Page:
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Creating a Plan

  • Category: Fitness, Health
  • Posted On:
  • Written By: John Douthitt
Creating a Plan

How many times have you started a new workout program in January only to fall off the exercise wagon by the end of February? It happens to a lot of people when goals are unrealistic or plans aren’t well thought out and organized. Get focused this year and use these tips to create a workout plan that you can stick to through the tough first few weeks.

Create a Weekly Schedule: Long term goals are great, but it is also important to break these down into weekly expectations. Write down a weekly workout plan and schedule it on your calendar like any other appointment or meeting and keep it! When planning your workouts, remember that the Center for Disease Control recommends 150 minutes of cardiovascular exercise per week. Split that into sessions that fit your schedule. You could choose five, thirty minute sessions, or maybe 15 minutes Monday through Thursday and an hour on Saturdays and Sundays. The choice is yours just pick a plan that works for you. Add in two strength sessions per week and you will be meeting the exercise requirements for a healthy body.

Record Your Exercise: Tracking your workout sessions and progress will increase your motivation to stick to your new schedule. Log your workouts on any number of new apps for your Smartphone or just use good old pen and paper. Either option will hold you accountable and allow you to follow your progress.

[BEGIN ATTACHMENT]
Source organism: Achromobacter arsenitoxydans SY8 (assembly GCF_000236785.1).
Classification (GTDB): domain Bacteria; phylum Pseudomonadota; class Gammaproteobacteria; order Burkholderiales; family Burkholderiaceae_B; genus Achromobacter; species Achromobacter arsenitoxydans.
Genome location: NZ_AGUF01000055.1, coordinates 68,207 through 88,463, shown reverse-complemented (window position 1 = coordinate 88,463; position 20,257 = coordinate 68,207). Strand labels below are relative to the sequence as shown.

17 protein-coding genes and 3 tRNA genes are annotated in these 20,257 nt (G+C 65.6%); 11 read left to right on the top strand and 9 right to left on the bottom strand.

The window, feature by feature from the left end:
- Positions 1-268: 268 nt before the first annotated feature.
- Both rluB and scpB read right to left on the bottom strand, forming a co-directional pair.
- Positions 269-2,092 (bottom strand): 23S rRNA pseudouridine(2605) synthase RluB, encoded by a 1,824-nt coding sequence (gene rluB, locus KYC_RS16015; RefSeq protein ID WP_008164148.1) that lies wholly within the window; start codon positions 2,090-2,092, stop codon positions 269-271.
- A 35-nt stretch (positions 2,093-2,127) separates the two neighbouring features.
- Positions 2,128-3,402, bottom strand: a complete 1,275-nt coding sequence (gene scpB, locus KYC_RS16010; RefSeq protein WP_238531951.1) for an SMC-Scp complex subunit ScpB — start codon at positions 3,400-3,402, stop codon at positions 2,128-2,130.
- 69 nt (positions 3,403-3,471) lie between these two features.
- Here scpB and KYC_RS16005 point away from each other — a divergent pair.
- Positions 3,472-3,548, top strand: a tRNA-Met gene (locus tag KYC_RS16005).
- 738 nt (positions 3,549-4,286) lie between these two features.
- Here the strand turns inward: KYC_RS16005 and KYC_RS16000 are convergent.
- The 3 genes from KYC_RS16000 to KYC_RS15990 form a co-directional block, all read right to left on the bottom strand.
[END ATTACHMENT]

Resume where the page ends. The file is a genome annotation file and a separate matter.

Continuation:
Try a Group Exercise Class: Group classes are ideal because there is usually something for everyone and this is a great way to make you friends. The social aspect of working out helps people acclimate to a class, helps you meet new friends and can provide you with an accountability partner. Add a class once or twice a week to cross train and add variety to your program. Plus, on those days when you don’t feel like creating your own workout, you can just show up and follow the guidance of a group fitness instructor.

Increase Intensity Over Time: One of the biggest mistakes many people make in starting up a new exercise program is jumping back into exercise at the level and intensity you were able to maintain years ago. This is a common reason many people do not stick to their plan. Don’t jump on a stationary bike, for example, and go full tilt with a difficult preprogrammed workout, or decide to bench press the same amount of weight you did ten years ago. Doing more than you are ready for might make you throw in the towel. Hop on a treadmill, elliptical trainer or other equipment and work up to the intensity that is right for you. As your strength and endurance improves, you can increase your speed, intensity, duration and resistance and achieve those goals that always seemed unattainable.